This article continues the discussion started in the post Compulsory GCSE English and Maths in Further Education Part 1
As a practical guide to using the sixth form to help with achievement in Maths, I would begin by arguing that classes need to be set according to previous achievement, so that the teaching is appropriate to all of the students in them. This virtually never happens in sixth forms currently. It is also essential that departments insist on appropriate timetable allocation; more often than not, a re-sit class in the sixth form is given just one or two lessons a week. It should be a minimum of 3, or still better 4, to give the enterprise a reasonable chance of success.
A group of students with a grade D could realistically hope to improve their grade within one year, but students with an E or F need longer. There will be a number of issues, particularly around algebra and fractions, that need to be sorted out carefully beforehand. These students should aim for a re-sit in two years. Students with F or G grades may be better served by being offered an alternative qualification in Maths.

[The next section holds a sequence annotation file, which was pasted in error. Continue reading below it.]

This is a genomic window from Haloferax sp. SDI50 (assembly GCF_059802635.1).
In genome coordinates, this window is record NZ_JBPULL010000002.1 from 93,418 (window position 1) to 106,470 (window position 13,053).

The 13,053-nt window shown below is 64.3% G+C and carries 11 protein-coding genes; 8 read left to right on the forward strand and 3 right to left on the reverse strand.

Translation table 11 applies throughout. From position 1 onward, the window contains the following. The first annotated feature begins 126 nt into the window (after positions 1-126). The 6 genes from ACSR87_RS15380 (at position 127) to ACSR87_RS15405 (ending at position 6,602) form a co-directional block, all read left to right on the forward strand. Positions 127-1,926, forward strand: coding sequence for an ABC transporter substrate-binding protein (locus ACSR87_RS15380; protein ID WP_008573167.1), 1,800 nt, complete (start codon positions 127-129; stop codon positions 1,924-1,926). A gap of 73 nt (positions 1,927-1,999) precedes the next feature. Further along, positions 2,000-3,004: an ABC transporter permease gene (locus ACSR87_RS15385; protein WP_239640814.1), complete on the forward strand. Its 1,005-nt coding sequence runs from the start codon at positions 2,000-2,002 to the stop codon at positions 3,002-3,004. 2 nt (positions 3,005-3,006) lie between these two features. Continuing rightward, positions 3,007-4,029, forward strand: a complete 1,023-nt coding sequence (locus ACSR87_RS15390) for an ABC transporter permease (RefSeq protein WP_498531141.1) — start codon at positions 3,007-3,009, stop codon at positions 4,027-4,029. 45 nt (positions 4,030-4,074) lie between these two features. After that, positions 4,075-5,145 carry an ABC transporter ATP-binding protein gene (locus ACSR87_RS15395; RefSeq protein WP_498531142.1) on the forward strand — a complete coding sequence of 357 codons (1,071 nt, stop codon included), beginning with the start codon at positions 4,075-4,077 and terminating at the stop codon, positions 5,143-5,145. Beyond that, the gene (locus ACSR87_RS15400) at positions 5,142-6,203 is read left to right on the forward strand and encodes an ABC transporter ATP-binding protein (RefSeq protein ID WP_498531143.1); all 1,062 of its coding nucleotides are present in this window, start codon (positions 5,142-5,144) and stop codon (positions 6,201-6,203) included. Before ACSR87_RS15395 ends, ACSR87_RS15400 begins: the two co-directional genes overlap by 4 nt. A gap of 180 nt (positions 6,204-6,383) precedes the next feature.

If a Maths department can offer a differentiated course for the sixth form, i.e. a one year and a two year course, then, instead of merely offering a re-run of year 11 or years 10 and 11, they need to start by assessing their students’ precise areas of difficulty. A past exam paper may help with this. It is most likely that teachers will discover issues around algebra.
Rather than merely repeating the entire GCSE syllabus, teachers need to target the areas which are causing students problems, and assess their progress in order to inform further teaching as the class progresses through the year. There is no time for repetitive tasks. Each lesson needs to be planned to address a specific, small issue that students find hard. Every lesson should also include an element that enables the teacher to check on how successful it has been.
Sixth form students in classes they don’t like will probably not be ready to do a lot of homework. The importance of their doing it therefore needs to be re-enforced just as it is in lower classes, including by contacting the head of the school and/or parent if necessary. The hardest part is to get students away from the idea that their Maths course is just some annoying thing that they have to do in addition to their “real” study. This can ONLY be done with high quality, well planned, enthusiastic lessons, and by demonstrating progress to students through regular tests.